Next, he heads to the salsa capital of Colombia, Calí where he plays Tejó, sort of a mix between horseshoes, bowling, and bocce ball but with explosives, and beers of course! He concludes by visiting Riohacha, a town at the gateway of the Guajira Desert Peninsula in northern Colombia.
Many of the places Tony visits on these two trips are street, market, and beach stalls – and hard to pinpoint exactly where to go to visit them; where I could, I share where he went but also highlight the foods he tried and where you might be able to find them.
Where Anthony Bourdain Ate in Colombia
As you can see from the above map, there are a number of places visited by Anthony Bourdain across Colombia. Below you’ll find a detailed list of each city he visited, the places he ate there, and even what he ate if you want to seek out the same experiences.
It was Cartagena Tony described as the place that it was ludicrous everyone didn’t want to live. Here, Tony samples one of the first restaurants to innovate in Cartagena and hits the city market before visiting an isolated beach.
- La Cevichería – Located inside Cartagena’s charming Walled City, La Cevichería serves up great ceviches but also a variety of other creative seafood dishes. Tony tries an octopus in corozo sauce, a tart berry that is a favorite of Cartagena locals as a juice. Since Tony’s visit, La Cevichería has become recognized as of the best restaurants in Cartagena.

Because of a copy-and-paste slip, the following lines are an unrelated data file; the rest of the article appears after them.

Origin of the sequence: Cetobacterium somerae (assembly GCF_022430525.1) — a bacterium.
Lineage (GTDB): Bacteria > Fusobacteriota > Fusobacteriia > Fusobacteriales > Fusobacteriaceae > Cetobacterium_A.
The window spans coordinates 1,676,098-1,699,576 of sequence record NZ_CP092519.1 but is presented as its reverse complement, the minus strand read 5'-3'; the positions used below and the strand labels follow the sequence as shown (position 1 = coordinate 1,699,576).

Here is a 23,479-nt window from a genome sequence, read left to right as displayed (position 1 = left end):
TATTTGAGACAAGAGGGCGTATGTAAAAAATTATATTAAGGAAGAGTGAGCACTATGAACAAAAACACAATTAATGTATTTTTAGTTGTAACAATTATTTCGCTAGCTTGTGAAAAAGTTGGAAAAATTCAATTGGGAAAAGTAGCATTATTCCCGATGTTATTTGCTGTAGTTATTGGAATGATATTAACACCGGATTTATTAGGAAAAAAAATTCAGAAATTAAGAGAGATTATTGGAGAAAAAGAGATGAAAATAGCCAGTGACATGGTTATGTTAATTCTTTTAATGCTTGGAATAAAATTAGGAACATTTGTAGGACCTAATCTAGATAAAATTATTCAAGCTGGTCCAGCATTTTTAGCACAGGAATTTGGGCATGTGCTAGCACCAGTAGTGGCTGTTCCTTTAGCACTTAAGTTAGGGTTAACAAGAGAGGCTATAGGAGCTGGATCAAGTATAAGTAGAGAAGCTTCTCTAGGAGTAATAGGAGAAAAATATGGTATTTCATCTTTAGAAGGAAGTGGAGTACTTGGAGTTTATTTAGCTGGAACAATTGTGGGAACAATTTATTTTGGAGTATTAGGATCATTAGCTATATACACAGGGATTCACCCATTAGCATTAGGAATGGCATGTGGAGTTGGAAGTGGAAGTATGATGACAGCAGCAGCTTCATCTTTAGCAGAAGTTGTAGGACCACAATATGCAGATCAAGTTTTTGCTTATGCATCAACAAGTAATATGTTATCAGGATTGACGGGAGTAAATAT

- Bazurto Market – the chef and owner at La Cevichería then takes Tony to the place he sources much of his fresh fish and produce: the Bazurto Market, located outside the touristy areas of Cartagena. Here Tony samples lots of different fruits, marvels at the fresh fish for sale, and samples food from a stall run by a lady named Cecelia. He tries some turtle and turtle eggs before learning that these animals are endangered (it has since been prohibited to eat them). Bazurto is a labyrinth, as Tony learns when they struggle to find Cecelia’s spot, and it can be a bit dodgy to go on your own, but there are a number of well-run tours that will take you on a similar experience to Tony today, minus the turtle meat.
- Tierra Bomba Beach – Tony concludes his visit to Cartagena by taking a boat across the bay to the island of Tierra Bomba, where the fishing village he visits contrasts to the skyscrapers of the ritzy Bocagrande neighborhood across the bay. It’s not clear exactly where he is on the island, but there are several beach spots here and boats can be taken from the beach by the hospital in Bocagrande. Tony enjoys some fresh lobster before relaxing with the view and some fresh fried fish with coconut rice and patacones, fried plantain patties, a classic coastal dish that goes perfectly with the Cartagena beaches.
Tony visits several restaurants as well as a famous market in Bogotá. Below are three places he ate here.